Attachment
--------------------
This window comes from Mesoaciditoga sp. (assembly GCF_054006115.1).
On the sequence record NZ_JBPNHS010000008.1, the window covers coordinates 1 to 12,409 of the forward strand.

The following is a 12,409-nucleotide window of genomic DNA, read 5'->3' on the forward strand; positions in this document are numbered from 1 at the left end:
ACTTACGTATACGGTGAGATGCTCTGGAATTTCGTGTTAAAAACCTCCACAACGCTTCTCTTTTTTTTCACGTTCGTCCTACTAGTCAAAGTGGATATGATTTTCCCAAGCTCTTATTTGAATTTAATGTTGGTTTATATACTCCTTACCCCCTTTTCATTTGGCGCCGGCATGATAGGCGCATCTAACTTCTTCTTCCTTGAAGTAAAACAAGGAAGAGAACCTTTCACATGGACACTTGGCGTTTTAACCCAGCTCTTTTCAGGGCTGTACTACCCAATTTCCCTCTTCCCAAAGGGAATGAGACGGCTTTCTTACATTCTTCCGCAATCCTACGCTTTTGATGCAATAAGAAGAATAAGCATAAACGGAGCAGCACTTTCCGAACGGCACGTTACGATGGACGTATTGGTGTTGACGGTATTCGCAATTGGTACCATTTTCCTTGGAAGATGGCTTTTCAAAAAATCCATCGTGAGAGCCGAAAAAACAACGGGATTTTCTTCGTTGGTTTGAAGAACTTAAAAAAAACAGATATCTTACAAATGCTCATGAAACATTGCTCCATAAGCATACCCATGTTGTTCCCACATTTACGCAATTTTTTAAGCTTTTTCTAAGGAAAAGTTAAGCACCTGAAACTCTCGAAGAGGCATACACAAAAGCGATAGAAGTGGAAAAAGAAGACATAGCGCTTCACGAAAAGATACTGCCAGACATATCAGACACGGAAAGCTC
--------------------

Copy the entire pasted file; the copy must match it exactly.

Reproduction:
This window comes from Mesoaciditoga sp. (assembly GCF_054006115.1).
On the sequence record NZ_JBPNHS010000008.1, the window covers coordinates 1 to 12,409 of the forward strand.

The following is a 12,409-nucleotide window of genomic DNA, read 5'->3' on the forward strand; positions in this document are numbered from 1 at the left end:
ACTTACGTATACGGTGAGATGCTCTGGAATTTCGTGTTAAAAACCTCCACAACGCTTCTCTTTTTTTTCACGTTCGTCCTACTAGTCAAAGTGGATATGATTTTCCCAAGCTCTTATTTGAATTTAATGTTGGTTTATATACTCCTTACCCCCTTTTCATTTGGCGCCGGCATGATAGGCGCATCTAACTTCTTCTTCCTTGAAGTAAAACAAGGAAGAGAACCTTTCACATGGACACTTGGCGTTTTAACCCAGCTCTTTTCAGGGCTGTACTACCCAATTTCCCTCTTCCCAAAGGGAATGAGACGGCTTTCTTACATTCTTCCGCAATCCTACGCTTTTGATGCAATAAGAAGAATAAGCATAAACGGAGCAGCACTTTCCGAACGGCACGTTACGATGGACGTATTGGTGTTGACGGTATTCGCAATTGGTACCATTTTCCTTGGAAGATGGCTTTTCAAAAAATCCATCGTGAGAGCCGAAAAAACAACGGGATTTTCTTCGTTGGTTTGAAGAACTTAAAAAAAACAGATATCTTACAAATGCTCATGAAACATTGCTCCATAAGCATACCCATGTTGTTCCCACATTTACGCAATTTTTTAAGCTTTTTCTAAGGAAAAGTTAAGCACCTGAAACTCTCGAAGAGGCATACACAAAAGCGATAGAAGTGGAAAAAGAAGACATAGCGCTTCACGAAAAGATACTGCCAGACATATCAGACACGGAAAGCTC